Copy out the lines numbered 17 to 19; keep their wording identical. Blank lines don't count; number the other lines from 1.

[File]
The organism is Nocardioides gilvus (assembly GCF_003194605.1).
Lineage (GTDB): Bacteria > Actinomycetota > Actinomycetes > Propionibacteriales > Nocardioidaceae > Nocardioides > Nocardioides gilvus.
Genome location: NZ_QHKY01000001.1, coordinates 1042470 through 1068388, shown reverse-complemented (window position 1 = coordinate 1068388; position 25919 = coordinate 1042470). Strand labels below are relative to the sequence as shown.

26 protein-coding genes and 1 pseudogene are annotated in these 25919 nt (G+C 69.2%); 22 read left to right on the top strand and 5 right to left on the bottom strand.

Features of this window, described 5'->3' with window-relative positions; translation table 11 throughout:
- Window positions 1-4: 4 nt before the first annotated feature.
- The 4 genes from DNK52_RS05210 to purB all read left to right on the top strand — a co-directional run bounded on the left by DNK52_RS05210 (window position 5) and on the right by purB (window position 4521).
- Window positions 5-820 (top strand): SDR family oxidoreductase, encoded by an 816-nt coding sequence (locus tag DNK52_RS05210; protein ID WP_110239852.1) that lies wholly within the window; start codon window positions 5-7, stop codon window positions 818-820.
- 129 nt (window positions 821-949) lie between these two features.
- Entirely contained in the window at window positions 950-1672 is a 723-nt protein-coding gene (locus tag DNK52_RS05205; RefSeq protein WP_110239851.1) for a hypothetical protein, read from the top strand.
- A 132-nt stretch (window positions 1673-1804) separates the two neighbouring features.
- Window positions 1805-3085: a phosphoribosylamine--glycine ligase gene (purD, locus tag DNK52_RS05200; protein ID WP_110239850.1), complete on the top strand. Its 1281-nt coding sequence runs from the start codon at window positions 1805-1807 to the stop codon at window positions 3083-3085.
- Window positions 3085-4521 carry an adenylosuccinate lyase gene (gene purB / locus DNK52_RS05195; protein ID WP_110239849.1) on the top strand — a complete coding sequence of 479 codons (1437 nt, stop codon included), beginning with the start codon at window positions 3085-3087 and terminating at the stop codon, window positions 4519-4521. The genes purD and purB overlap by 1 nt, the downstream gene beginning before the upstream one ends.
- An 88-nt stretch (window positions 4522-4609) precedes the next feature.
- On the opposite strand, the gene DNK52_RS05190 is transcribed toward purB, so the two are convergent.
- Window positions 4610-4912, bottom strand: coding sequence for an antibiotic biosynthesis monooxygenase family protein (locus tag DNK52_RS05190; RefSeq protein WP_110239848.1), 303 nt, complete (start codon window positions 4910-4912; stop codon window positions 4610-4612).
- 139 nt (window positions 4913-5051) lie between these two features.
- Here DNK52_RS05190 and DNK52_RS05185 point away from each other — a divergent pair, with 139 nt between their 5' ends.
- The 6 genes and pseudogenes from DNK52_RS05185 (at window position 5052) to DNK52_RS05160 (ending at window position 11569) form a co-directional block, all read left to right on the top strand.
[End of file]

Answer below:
- 139 nt (window positions 4913-5051) lie between these two features.
- Here DNK52_RS05190 and DNK52_RS05185 point away from each other — a divergent pair, with 139 nt between their 5' ends.
- The 6 genes and pseudogenes from DNK52_RS05185 (at window position 5052) to DNK52_RS05160 (ending at window position 11569) form a co-directional block, all read left to right on the top strand.